April 23, 2020 – Thursday
Acts 16:23-24 NIV
23 After they had been severely flogged, they were thrown into prison, and the jailer was commanded to guard them carefully.
24 When he received these orders, he put them in the inner cell and fastened their feet in the stocks.
While the word persecution is not used, it is Paul and Silas who were flogged, thrown into prison, and had their feet fastened in the stocks. Sounds like persecution to me since it happened in Philippi in Macedonia after Paul drove a spirit out of a slave woman.
Turns out the slave had made money for her masters by predicting the future. Of course with spirit gone she could no longer do that. So her owners became very angry and had both Paul and Silas brought before the magistrates at the marketplace where they said, 20“These men are Jews, and are throwing our city into an uproar 21 by advocating customs unlawful for us Romans to accept or practice.” That’s when 22 The crowd joined in the attack against Paul and Silas, and the magistrates ordered them to be stripped and beaten with rods.
So unlike many, Paul and Silas, while in prison and in stocks were praying and singing hymns to God. That’s when along about midnight, there was an earthquake that shook the foundations of the prison. Prison doors opened and everyone’s chains came loose.
When the jailer awoke to all the commotion, he saw all the prison doors open, and prepared to kill himself thinking Paul and Silas had escaped. 28 But Paul shouted, “Don’t harm yourself! We are all here. With torches and lanterns the jailer confirmed Paul and Silas had not escaped. That is when 30 He then brought them out and asked, “Sirs, what must I do to be saved?” This was a man who must have heard their message in the city either first or second hand. Whatever he had thought of it before, he now knew the truth of it and wanted salvation Paul and Silas had preached on.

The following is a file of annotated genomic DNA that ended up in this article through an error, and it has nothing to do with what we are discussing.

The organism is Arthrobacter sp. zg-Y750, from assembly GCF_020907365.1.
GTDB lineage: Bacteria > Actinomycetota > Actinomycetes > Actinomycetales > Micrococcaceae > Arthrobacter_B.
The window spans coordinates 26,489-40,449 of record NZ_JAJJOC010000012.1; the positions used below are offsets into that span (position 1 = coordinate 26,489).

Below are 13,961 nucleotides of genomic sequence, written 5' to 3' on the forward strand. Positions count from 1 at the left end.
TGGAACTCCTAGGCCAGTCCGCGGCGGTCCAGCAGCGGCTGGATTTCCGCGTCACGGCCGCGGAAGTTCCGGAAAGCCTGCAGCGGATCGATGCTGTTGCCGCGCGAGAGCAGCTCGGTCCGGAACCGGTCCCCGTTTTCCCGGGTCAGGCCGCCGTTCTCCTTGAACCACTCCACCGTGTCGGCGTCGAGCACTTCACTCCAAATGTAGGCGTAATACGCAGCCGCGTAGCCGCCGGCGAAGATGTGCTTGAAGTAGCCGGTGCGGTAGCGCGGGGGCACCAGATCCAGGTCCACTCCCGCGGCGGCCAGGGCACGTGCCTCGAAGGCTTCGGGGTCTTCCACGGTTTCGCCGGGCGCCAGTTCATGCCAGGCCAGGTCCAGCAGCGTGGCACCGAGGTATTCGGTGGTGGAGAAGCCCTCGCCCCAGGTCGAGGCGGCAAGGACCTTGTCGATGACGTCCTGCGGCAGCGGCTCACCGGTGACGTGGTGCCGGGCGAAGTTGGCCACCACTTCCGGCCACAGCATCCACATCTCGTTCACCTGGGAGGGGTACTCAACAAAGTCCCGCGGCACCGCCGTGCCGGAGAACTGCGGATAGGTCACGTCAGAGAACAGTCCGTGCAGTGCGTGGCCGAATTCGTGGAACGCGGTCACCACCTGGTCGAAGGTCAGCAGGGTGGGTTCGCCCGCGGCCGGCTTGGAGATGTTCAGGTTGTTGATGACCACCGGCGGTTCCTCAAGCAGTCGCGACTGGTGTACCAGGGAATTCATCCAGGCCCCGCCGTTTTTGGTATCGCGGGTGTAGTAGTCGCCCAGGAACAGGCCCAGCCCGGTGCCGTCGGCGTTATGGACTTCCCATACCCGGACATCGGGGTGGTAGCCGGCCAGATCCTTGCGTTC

Then came one of the most famous answers in all of history, 31 “Believe in the Lord Jesus, and you will be saved—you and your household.” 32 Then they spoke the word of the Lord to him and to all the others in his house. As a result the jailer cleaned their wounds, then he and his household were baptized. Then 34 The jailer brought them into his house and set a meal before them; he was filled with joy because he had come to believe in God—he and his whole household.
Thus from some obvious persecution comes one of the most famous examples in the bible where a whole family and household were saved. Afterwards the story has an ironic ending where the magistrates had to apologize to Paul and Silas for they had beaten and jailed them without a trial, something you could not legally do to Roman citizens. Paul and Silas were both Roman citizens.
Once again the example of Paul and Silas, like that of Paul and Barnabas, should encourage us to freely and openly share the good news of Jesus Christ.
Riley D. Driver-Pastor
Calvary Chapel of Dayton